His friends and fellow sailors often refer to Jim Brady as "Diamond Jim," although he bears no resemblance to the blustering, ostentatious gambler.
The title acknowledges the glittering string of victories he has amassed, especially over the past year, in which nearly every event he sailed became another jewel in his sailing crown.
Today, shortly after noon at the august and elegant New York Yacht Club, the 27-year-old Annapolis resident will be named the 1990 Rolex Yachtsman of the Year.
Brady will receive an engraved Rolex watch and see his name engraved on a diamond-like Steuben crystal trophy permanently displayed at the NYYC as he joins American sailing's most elite class, whose achievements have shone above the competition.
Awarded each year since 1961, the Rolex is presented to the individual American yachtsman and yachtswoman who have exhibited the essenceof sailing excellence through outstanding on-the-water sailing achievements in the previous calendar year. The winners are selected each year by a panel of noted sailing journalists from a list of nominees submitted by USYRU members.
Brady is the second local sailor to behonored with the Rolex title; Annapolitan Susan Dierdorff Taylor wasnamed Yachtswoman of the Year in 1987. As was the case with Taylor'saward, the selection of Brady is popular here but is hardly a surprise to those who have followed his sailing career.
In 1990 Brady earned J/24 and J/22 World Championships; J/24 European, East Coast andMidwinter Championships and Kiel Week J/24 and overall victories. Healso captured numerous Soling titles, national and international, aspart of Kevin Mahaney's Olympic quest. Mahaney, Brady and Doug Kern are ranked the No. 1 U.S. team and are the U.S. Olympic Yachting Committee's Athletes of the Year.
Joining Brady in the ceremony's spotlight is this year's Rolex Yachtswoman of the Year, Courtenay Becker,25, of Rye, N.Y., a strong Olympic hopeful and past USYRU Women's Singlehanded Champion. Becker's 1990 successes here and abroad have earned her positions on the U.S. Sailing Team in both Lechner sailboards and Europe dinghies. She is ranked No. 1 in Europe by the USOYC.
"I've always wanted to win the Rolex, from the day I knew what it wasand what it meant," Brady said. "I don't feel I've really stepped upthe ladder and become a much better sailor in the last year. What I did was get myself really organized and get a lot of really good people together to sail with me.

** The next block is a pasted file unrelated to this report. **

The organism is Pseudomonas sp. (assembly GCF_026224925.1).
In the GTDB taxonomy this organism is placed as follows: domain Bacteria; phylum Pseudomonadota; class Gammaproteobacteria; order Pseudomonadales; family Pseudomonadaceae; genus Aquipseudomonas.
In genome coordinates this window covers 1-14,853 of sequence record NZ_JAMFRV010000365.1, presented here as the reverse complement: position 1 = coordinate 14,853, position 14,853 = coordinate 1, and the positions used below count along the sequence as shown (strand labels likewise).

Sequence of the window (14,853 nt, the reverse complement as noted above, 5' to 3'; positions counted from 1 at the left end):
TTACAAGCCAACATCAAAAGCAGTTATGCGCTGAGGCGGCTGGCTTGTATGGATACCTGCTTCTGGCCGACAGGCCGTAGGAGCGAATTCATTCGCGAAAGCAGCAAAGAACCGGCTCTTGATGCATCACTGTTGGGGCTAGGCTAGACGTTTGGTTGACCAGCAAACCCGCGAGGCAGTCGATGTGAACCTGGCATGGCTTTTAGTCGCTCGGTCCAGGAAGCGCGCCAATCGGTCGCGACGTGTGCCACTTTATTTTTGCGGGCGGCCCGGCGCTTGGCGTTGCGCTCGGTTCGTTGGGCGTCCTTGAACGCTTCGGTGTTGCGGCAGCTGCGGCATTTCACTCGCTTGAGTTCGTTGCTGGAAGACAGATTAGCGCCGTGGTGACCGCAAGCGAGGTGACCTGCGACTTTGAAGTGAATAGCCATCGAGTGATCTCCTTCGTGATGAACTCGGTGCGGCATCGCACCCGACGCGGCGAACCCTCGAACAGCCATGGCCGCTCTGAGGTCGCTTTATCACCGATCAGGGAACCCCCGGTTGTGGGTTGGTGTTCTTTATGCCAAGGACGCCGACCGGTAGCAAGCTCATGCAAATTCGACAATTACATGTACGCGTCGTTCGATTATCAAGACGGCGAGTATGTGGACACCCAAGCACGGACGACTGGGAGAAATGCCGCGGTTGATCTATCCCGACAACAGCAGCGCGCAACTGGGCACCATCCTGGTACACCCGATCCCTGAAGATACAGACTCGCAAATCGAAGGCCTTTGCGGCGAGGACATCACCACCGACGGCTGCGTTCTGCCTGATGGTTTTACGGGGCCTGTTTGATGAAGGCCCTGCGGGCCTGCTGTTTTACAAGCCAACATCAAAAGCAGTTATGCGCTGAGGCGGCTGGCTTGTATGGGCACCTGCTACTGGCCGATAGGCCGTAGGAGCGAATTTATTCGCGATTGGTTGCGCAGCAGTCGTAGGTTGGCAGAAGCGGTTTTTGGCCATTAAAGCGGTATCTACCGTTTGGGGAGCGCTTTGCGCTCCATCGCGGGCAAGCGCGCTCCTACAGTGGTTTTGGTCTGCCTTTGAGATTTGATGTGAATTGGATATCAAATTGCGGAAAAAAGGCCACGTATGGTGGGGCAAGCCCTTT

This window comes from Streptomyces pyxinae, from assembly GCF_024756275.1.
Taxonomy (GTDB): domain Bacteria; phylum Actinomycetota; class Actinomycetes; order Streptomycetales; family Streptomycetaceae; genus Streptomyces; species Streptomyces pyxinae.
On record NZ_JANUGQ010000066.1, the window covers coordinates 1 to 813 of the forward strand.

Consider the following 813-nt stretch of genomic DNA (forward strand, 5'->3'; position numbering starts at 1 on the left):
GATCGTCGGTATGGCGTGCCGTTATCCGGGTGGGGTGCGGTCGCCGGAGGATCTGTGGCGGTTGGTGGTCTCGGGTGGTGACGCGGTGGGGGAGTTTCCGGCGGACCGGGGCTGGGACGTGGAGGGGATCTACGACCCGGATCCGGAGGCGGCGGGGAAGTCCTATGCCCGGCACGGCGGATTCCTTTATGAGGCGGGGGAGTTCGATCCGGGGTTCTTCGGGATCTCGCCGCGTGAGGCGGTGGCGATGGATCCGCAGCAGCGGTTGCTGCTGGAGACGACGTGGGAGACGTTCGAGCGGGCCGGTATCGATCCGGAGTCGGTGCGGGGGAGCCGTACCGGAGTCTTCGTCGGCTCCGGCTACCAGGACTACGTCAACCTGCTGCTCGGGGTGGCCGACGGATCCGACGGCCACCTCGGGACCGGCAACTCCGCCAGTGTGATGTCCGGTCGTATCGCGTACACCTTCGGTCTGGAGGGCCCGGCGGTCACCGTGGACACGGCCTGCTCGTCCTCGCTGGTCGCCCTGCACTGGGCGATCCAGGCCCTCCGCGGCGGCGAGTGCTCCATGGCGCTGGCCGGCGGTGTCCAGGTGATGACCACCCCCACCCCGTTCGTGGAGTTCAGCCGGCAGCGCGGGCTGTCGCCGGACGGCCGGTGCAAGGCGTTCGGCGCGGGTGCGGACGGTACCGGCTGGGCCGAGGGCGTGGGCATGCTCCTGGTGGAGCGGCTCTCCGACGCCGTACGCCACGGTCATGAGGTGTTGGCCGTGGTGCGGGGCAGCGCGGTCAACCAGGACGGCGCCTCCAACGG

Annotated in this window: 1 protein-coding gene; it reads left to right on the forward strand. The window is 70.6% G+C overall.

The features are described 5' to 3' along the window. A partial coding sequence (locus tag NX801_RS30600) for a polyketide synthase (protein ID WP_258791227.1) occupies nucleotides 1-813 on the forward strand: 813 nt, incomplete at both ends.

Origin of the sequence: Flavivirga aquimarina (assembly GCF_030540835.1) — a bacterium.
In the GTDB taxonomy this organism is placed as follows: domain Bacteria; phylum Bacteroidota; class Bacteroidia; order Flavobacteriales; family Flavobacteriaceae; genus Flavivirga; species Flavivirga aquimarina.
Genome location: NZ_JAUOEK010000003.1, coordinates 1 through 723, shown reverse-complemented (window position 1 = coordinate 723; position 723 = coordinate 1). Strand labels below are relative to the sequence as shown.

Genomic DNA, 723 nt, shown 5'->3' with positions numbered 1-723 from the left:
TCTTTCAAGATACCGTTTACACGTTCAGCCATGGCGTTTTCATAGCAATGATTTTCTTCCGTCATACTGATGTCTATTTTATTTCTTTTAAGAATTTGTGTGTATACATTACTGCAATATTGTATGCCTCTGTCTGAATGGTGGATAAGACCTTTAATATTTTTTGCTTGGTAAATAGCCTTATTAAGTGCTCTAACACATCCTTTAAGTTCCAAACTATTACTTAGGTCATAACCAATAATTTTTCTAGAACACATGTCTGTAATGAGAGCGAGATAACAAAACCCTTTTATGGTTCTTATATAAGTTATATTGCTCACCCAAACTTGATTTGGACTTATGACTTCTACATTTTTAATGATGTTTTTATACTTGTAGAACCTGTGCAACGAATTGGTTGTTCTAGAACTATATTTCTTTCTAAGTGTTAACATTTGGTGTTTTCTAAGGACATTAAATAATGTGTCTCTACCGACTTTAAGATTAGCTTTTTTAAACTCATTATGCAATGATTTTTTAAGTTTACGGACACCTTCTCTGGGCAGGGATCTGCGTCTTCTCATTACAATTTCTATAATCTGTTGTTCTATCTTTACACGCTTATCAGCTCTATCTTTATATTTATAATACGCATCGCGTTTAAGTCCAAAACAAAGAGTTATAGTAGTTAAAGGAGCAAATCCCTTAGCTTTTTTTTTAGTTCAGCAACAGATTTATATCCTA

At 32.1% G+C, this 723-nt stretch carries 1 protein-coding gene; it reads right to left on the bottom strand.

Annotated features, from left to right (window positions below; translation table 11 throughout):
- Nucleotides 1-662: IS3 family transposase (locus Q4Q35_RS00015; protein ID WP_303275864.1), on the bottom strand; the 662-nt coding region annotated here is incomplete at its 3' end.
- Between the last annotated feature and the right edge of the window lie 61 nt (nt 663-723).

"I look at a sailing campaign like a business, where organization, focus and direction make the difference."
Brady began sailing at 15 in his native Florida, and quickly became a skilled and successful competitor. As a Junior sailor, he competed regularly on the Laser circuit and often crewed on top J/24s.
In 1983 he won his first national one-design regatta, the U.S. LaserNational Championship. He was named a Collegiate All-American from the College of Charleston, where he was designated Most Valuable Sailor in 1985, for his outstanding record in the single-handed, double-handed and sloop divisions of the Intercollegiate Yacht Racing Association Championships.
Brady moved to Annapolis about 2 years ago. Hehas been a sailmaker for the past six years and joined a top one-design department, bridging North Sails Chesapeake and North Sails Marblehead a little over a year ago. Other sailing credits include co-skippering winners in the SORC, winning his class at the 1989 Audi-Yachting Race Week at Key West, and serving as tactician on the Annapolis-based Ultimate 30 Maryland Flyer.
While Becker's achievements are primarily in single-handed classes, Brady's focus these days is on team-effort boats. He has been typically quick to share credit for his Rolex win as well as the other victories with the sailors who have helped him in his various campaigns.
"I have a lot of very important supporters, including my family, the people that have helped out with volunteer work on our Olympic campaign and, of course, all the people who were on board with me," he said. "My record was the result of alot of good sailing on the part of my teammates and crew. I just wish I could share the (Rolex) honor, as I have my victories, with the great sailors who have made it possible."
"Diamond Jim" Brady is anall-around class act who could just as easily be called "Gentleman Jim." His Rolex title is popular in the U.S. sailing community, where he is well-liked and admired. His evenhanded poise, strong sense of sportsmanship and charm are refreshing attributes. Brady quietly admits to a competitive streak but seldom reveals it away from the race course, earning him respect even among his fiercest rivals.
A longer-term goal at which Brady has hinted is an America's Cup campaign, perhaps five years down the road. But with the U.S. Olympic Trials set for next summer, his immediate plans are focused on winning a gold medal in Barcelona in the '92 Games.